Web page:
On the accessiblity of possible worlds: The role of tense and *aspect
This dissertation deals with the interpretation of tense and aspect morphology in would-conditionals. These are conditionals headed by the modal would. Would-conditionals have been widely discussed in the philosophical literature, usually in the context of counterfactual reasoning. In this dissertation I propose a linguistic analysis that seeks to derive properties of would-conditionals from the compositional interpretation of tense and aspect morphology.
In Chapter 1 I present an introduction to the main problems, and discuss some aspects of the theoretical framework that I will be adopting.
In Chapter 2 I present an analysis of the interpretation of past tense morphology in would-conditionals. In dealing with would-conditionals, we are usually interested in worlds that are very similar the actual world up to the time corresponding to the event described by the antecedent clause. I propose to account for this by analyzing would-conditionals as de re claims about the past. I characterize the semantics of the modal would in terms of quantification over worlds that contain counterparts of the actual-world past.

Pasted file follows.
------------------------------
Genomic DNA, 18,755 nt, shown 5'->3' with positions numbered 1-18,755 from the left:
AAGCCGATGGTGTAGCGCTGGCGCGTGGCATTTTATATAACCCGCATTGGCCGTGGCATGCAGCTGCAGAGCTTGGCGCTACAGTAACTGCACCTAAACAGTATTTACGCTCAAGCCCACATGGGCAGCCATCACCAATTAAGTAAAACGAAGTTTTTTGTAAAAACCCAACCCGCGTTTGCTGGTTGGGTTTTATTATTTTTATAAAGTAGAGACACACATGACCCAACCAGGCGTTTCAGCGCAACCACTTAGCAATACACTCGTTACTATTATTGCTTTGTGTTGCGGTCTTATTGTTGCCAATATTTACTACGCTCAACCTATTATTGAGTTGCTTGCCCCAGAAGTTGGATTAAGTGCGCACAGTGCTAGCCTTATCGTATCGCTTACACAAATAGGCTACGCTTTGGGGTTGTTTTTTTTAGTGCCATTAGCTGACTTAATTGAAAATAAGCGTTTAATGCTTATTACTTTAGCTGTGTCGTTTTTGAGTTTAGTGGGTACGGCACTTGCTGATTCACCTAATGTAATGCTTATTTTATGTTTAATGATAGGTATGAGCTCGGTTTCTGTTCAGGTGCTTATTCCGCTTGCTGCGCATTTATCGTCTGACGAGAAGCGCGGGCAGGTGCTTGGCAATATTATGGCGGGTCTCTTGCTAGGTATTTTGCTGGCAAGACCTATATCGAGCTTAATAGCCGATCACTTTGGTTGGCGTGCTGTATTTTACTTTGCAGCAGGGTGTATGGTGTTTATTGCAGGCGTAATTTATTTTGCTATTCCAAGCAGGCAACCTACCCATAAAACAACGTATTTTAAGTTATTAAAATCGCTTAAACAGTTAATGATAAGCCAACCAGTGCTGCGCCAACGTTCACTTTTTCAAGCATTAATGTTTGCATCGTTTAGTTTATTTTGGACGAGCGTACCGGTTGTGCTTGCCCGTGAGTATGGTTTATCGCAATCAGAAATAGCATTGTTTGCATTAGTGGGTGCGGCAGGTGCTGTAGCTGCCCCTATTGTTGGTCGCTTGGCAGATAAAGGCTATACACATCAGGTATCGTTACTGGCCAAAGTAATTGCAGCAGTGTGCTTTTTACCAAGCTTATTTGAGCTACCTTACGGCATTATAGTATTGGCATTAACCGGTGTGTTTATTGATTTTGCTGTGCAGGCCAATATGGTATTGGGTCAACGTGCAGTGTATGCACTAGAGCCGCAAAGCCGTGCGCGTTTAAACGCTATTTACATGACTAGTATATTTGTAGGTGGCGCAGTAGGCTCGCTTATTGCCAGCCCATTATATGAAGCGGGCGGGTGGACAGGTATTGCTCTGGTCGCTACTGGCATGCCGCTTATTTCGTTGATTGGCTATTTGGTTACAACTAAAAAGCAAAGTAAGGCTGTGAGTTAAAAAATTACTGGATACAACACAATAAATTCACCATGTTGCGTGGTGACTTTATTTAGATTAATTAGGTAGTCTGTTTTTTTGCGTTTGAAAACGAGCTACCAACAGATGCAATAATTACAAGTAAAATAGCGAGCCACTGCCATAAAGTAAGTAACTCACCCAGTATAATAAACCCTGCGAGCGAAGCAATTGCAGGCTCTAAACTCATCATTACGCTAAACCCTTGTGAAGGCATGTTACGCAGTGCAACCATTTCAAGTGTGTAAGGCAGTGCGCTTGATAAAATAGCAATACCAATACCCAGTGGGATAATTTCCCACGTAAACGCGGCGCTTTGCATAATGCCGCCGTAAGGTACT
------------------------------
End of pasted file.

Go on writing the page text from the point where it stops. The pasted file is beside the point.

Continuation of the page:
In Chapter 3 I present an analysis of ‘backtracking’ conditionals. These are would-conditionals that manage to quantify over worlds that differ from the actual world at some time before the antecedent clause event. I claim that this is because in backtracking counterfactuals there is an extra layer of auxiliaries that makes relevant laws that are not usually taken into account when identifying counterparts of the actual-world past in other worlds.
In Chapter 4 I present an analysis of the difference between would-conditionals with simple past tense morphology in the antecedent clause and would-conditionals with past perfect morphology in the antecedent clause. Some simple would-conditionals appear not to allow for a counterfactual interpretation, and this militates against a unified analysis of would. However, I show that a unified analysis can be maintained, and the differences explained in terms of the interpretation of tense and aspect morphology. The crucial piece of my analysis will be a characterization of perfective aspect as a deictic aspectual head.